A single dental implant can replace a broken or lost tooth, but it can also act as an anchor for multiple replacement teeth. Full-mouth dental implants are exactly what they sound like: long-term replacements for the majority or all of a patient's teeth.
Dentures vs. full dental implants
Dentures not only increase the risk of bone loss in the jaws, but they also expose the patient to potentially embarrassing situations at every meal.
Dental implants have several advantages, including:
• Full-mouth dental implants are titanium-anchored to the jawbone, and the bone actually fuses to the implant via a process known as Osseo integration, reducing the risk of bone loss.
• Dentures will wear out and need to be replaced over time.
• Dental implants function in the same way as a patient's natural teeth. Eating with dentures can cause you to be concerned about what's on the menu.
Full-mouth Dental Implants Cost
Because no two patients have the same mouth, the cost of full-mouth dental implants will differ from one to the other. It is critical to consult with an oral and maxillofacial surgeon (OMS) as well as any dental or medical insurance providers when planning the procedure.
Additionally, keep in mind:
• Full-mouth dental implants do not cost the same as 32 individual dental implants. Each titanium implant can support several replacement teeth.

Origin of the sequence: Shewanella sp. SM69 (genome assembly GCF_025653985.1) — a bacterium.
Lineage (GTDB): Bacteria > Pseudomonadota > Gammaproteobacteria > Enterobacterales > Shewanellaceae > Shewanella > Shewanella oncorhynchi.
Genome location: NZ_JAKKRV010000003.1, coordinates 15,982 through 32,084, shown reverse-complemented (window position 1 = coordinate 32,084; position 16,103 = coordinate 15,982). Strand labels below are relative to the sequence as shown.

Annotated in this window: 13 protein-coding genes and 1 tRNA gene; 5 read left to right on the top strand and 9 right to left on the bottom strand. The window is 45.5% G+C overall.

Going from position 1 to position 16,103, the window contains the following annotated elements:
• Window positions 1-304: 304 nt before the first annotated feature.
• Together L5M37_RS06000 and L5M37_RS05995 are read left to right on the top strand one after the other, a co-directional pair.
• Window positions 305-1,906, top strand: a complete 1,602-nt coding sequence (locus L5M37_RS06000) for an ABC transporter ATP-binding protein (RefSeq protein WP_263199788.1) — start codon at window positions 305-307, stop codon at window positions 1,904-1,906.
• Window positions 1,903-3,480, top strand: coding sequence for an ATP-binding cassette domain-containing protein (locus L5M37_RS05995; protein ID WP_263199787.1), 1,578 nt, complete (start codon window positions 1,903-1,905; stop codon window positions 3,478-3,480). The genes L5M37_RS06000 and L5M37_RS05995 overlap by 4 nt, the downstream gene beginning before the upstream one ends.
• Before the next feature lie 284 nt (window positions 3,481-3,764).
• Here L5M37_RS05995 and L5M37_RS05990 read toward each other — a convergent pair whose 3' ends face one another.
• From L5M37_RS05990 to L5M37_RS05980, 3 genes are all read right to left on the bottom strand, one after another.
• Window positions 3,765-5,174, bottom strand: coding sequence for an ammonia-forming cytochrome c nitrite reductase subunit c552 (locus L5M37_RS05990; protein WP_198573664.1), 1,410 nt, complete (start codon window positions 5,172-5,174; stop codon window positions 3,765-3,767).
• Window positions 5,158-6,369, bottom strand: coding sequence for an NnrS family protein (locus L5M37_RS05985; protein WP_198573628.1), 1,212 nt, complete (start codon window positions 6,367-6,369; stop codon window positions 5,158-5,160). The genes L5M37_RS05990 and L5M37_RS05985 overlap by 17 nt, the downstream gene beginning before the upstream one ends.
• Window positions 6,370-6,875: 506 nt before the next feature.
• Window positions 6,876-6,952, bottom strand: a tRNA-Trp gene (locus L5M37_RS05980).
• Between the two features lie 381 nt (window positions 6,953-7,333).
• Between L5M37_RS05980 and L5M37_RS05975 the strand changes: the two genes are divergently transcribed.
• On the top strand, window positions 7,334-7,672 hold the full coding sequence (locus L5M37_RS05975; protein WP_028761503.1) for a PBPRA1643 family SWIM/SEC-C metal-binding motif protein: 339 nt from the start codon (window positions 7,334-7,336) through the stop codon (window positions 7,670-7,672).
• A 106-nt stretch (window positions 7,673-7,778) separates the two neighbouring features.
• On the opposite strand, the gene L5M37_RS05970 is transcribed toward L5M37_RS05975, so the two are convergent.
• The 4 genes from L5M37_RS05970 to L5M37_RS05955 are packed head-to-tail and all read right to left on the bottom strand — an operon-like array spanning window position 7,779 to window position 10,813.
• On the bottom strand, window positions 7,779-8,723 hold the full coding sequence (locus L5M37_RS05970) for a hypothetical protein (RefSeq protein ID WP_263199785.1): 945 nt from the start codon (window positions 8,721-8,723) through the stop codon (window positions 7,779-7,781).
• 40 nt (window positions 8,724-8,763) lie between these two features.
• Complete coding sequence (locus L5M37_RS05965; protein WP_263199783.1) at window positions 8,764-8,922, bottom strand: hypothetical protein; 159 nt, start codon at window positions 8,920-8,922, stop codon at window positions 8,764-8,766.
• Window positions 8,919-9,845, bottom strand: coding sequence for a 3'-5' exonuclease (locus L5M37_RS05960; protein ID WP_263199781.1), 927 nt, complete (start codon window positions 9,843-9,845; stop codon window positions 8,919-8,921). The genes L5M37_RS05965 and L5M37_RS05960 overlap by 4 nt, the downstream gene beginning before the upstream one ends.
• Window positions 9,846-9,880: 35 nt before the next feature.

• Full-mouth dental implants may be covered in part by certain medical or dental insurance policies.
• Dental implants, when properly cared for, can provide a potentially lifelong replacement for missing teeth, making them a wise investment for the future.
• Many OMSs can connect patients with affordable financing options designed specifically for oral healthcare.
Using a fixed bridge to replace a single tooth can cause damage to adjacent teeth, potentially necessitating multiple tooth replacements in the long run. A single dental implant can replace a missing tooth and eliminate the need for future dental work. Similarly, full mouth dental implants
take the guesswork out of a patient's oral health's future. Whether a patient requires one tooth replaced or all of them, it is critical to consult an OMS as soon as possible and develop a plan.